An Increase in the Use of ICD-10 Z-Codes for Social Risks and Social Needs: 2015 to 2019


Attention to 10th Revision of the International Classification of Disease (ICD-10)-CM Z-codes as a mechanism for capturing social risk has grown over the years. However, it remains unclear whether the use of Z-codes has changed over time. This study sought to examine the trends in Z-code use between their introduction in 2015 and the end of 2019 across 2 markedly different states. Using the Healthcare Cost and Utilization Project, all emergency department visits or hospitalizations at short-term general hospitals in Florida and Maryland from 2015 Q4 through 2019 were identified. This study focused on a subset of the Z-codes that are intended to capture social risk to identify the percentage of encounters with a Z-code, percentage of facilities using Z-codes, and facility median of number of encounters with a Z-code per 1000 encounters across quarters, states, and care settings. In total, 495,212 (0.84%) of 58,993,625 encounters had a Z-code. Despite Florida’s higher area deprivation, Z-codes were less frequently used and increasing more slowly than when compared with those in Maryland. There were 2.1 times the use of Z-codes in Maryland than in Florida at the encounter level. This difference was also seen when evaluating the median number of encounters with a Z-code, per 1000 encounters (12.1 vs. 3.4). Z-codes were more commonly used at major teaching facilities, and for patients who were uninsured or on Medicaid. The use of ICD-10-CM Z-codes has increased over time, with this increase occurring at nearly all short-term general hospitals. Their use was higher in Maryland than in Florida and among major teaching facilities.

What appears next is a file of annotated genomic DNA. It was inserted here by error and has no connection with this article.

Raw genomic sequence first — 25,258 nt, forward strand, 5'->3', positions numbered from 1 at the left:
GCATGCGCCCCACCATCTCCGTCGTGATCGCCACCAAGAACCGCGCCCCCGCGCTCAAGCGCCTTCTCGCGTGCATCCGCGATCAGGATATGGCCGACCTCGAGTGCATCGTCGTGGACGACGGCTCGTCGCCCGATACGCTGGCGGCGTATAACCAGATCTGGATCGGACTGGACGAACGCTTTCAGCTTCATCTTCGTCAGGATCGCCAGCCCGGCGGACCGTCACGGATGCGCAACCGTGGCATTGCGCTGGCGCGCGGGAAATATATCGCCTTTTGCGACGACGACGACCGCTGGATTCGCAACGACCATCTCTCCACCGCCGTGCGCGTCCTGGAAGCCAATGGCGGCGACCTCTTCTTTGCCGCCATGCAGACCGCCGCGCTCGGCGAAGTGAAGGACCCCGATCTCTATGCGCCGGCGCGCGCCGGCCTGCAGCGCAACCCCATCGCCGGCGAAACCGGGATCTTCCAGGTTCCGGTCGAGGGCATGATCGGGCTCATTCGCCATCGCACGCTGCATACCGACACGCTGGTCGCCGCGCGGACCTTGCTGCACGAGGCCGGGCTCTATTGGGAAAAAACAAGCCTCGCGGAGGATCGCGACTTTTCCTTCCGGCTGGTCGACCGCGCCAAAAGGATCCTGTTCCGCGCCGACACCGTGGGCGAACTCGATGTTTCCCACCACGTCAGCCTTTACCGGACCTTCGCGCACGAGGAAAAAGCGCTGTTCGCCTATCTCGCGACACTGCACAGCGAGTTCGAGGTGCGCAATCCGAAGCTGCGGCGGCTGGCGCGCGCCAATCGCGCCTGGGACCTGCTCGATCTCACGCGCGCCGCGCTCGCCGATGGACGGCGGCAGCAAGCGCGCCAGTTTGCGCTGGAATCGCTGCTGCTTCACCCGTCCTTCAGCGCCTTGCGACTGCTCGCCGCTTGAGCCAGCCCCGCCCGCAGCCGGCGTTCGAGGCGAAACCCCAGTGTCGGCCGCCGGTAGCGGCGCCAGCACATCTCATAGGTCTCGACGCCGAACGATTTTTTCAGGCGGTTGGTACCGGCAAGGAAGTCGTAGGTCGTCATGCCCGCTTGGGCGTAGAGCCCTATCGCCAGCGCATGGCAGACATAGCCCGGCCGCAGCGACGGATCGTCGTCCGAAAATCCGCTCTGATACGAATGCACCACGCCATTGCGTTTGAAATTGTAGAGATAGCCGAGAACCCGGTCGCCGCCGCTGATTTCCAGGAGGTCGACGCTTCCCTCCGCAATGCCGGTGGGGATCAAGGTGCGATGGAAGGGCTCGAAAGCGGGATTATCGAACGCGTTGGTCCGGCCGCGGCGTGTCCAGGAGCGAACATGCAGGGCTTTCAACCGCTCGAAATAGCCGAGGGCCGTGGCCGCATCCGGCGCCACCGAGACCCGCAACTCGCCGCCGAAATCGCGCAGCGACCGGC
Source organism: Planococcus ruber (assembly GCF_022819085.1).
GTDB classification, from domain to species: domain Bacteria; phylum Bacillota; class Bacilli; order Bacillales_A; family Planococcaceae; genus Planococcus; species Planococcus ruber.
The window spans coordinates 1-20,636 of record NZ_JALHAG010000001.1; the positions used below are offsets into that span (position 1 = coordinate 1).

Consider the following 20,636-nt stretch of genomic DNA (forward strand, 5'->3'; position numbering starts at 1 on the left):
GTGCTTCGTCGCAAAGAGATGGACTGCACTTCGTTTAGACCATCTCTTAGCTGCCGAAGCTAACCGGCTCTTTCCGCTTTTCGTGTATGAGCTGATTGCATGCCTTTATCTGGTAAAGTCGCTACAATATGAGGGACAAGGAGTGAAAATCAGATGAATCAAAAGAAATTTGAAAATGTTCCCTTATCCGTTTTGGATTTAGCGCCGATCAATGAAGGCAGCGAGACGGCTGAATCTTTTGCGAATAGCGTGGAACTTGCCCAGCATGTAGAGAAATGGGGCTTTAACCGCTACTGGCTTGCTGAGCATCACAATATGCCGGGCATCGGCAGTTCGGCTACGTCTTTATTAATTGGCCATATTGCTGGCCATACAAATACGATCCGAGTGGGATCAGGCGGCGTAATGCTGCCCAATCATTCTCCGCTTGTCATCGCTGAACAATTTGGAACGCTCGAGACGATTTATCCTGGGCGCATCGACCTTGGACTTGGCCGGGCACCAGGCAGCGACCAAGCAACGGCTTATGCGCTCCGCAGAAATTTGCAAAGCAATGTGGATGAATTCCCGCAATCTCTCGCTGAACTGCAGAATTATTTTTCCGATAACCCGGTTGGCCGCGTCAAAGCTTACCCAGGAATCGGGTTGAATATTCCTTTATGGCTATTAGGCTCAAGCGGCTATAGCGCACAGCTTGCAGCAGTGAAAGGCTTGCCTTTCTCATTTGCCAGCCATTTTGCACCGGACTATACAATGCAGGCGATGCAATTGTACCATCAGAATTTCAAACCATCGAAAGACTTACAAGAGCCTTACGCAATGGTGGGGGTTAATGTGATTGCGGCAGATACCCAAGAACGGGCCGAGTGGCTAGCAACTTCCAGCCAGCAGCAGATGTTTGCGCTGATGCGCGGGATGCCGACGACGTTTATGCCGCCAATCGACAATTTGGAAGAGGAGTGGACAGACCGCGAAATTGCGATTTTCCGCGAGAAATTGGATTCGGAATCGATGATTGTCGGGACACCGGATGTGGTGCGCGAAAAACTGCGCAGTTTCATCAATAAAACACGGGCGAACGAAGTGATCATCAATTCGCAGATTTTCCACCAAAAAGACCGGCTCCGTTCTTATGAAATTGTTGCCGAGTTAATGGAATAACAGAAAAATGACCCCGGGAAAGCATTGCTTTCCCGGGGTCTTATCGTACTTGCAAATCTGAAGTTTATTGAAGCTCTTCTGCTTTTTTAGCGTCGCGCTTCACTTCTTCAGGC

Population Health Management
Wyatt P. Bensken, PhD
Research Investigator & Adjunct Assistant Professor of Population and Quantitative Health Sciences

My research interests include health disparities, health inequities, social determinants of health, and complex chronic conditions.